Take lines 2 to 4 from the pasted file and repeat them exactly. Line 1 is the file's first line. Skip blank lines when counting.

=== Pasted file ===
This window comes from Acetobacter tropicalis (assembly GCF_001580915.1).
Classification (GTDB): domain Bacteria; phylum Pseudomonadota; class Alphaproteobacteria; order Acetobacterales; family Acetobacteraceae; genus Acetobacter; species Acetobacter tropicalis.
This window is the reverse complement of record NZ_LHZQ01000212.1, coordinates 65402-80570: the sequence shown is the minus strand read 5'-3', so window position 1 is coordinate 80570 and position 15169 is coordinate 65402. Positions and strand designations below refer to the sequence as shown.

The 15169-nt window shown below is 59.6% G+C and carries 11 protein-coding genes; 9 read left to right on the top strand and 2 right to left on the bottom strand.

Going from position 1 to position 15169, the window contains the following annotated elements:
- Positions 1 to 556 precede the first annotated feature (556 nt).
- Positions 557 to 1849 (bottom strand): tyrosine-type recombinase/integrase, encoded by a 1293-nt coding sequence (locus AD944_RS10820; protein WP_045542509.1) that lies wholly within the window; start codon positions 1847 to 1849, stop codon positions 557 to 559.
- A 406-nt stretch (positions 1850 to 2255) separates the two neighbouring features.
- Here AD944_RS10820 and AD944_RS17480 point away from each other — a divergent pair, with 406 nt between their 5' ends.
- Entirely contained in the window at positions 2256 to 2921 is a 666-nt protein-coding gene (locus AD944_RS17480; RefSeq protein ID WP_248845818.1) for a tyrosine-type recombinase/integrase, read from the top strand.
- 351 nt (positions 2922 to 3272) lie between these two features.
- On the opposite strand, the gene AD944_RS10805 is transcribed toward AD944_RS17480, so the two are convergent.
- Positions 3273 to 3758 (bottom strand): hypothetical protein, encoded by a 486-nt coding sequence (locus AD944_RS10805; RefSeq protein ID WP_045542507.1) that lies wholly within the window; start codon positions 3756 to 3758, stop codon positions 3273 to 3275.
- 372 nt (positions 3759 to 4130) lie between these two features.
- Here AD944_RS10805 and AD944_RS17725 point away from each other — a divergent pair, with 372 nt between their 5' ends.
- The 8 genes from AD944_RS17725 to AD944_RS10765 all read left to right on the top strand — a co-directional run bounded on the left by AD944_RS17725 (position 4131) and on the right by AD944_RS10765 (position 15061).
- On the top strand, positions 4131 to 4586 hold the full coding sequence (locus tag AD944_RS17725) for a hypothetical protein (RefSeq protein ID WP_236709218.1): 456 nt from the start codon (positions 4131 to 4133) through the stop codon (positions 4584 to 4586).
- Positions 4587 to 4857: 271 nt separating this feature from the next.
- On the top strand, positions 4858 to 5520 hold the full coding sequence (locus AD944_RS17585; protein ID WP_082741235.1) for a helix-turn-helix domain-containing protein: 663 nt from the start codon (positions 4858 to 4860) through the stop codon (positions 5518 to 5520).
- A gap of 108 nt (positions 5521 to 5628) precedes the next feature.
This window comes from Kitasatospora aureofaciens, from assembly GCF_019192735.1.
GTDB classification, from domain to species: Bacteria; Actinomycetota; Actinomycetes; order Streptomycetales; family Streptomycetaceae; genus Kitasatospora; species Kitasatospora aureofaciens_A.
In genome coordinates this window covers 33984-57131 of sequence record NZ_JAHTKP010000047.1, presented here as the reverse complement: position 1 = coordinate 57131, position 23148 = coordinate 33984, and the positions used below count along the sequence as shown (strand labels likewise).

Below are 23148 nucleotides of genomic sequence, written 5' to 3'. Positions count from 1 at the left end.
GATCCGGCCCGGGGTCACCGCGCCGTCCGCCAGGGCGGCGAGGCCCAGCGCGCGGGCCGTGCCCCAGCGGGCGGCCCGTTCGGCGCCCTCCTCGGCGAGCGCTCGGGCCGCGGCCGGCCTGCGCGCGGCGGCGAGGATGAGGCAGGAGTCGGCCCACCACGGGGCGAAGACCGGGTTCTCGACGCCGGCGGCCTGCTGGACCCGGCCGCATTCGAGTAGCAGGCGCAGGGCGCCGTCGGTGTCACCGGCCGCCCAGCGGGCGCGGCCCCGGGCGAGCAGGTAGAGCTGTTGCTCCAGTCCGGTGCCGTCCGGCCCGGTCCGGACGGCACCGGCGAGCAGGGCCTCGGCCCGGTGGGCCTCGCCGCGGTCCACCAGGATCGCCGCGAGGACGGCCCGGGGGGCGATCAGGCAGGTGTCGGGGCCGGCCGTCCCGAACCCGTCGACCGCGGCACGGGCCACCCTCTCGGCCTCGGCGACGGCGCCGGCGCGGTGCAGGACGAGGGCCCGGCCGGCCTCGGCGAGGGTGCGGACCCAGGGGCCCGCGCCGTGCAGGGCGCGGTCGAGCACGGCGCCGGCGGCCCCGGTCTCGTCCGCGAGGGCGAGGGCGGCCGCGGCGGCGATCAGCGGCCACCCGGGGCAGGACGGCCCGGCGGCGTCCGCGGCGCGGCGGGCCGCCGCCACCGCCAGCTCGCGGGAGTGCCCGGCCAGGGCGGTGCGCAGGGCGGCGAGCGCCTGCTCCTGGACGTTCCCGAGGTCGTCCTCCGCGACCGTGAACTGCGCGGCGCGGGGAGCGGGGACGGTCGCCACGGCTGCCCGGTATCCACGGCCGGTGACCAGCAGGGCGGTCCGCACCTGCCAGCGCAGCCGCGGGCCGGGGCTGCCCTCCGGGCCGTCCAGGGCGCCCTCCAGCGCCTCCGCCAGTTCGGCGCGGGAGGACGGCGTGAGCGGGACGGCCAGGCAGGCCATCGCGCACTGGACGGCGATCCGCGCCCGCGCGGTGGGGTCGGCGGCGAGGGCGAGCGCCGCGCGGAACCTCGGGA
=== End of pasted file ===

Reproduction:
Classification (GTDB): domain Bacteria; phylum Pseudomonadota; class Alphaproteobacteria; order Acetobacterales; family Acetobacteraceae; genus Acetobacter; species Acetobacter tropicalis.
This window is the reverse complement of record NZ_LHZQ01000212.1, coordinates 65402-80570: the sequence shown is the minus strand read 5'-3', so window position 1 is coordinate 80570 and position 15169 is coordinate 65402. Positions and strand designations below refer to the sequence as shown.

The 15169-nt window shown below is 59.6% G+C and carries 11 protein-coding genes; 9 read left to right on the top strand and 2 right to left on the bottom strand.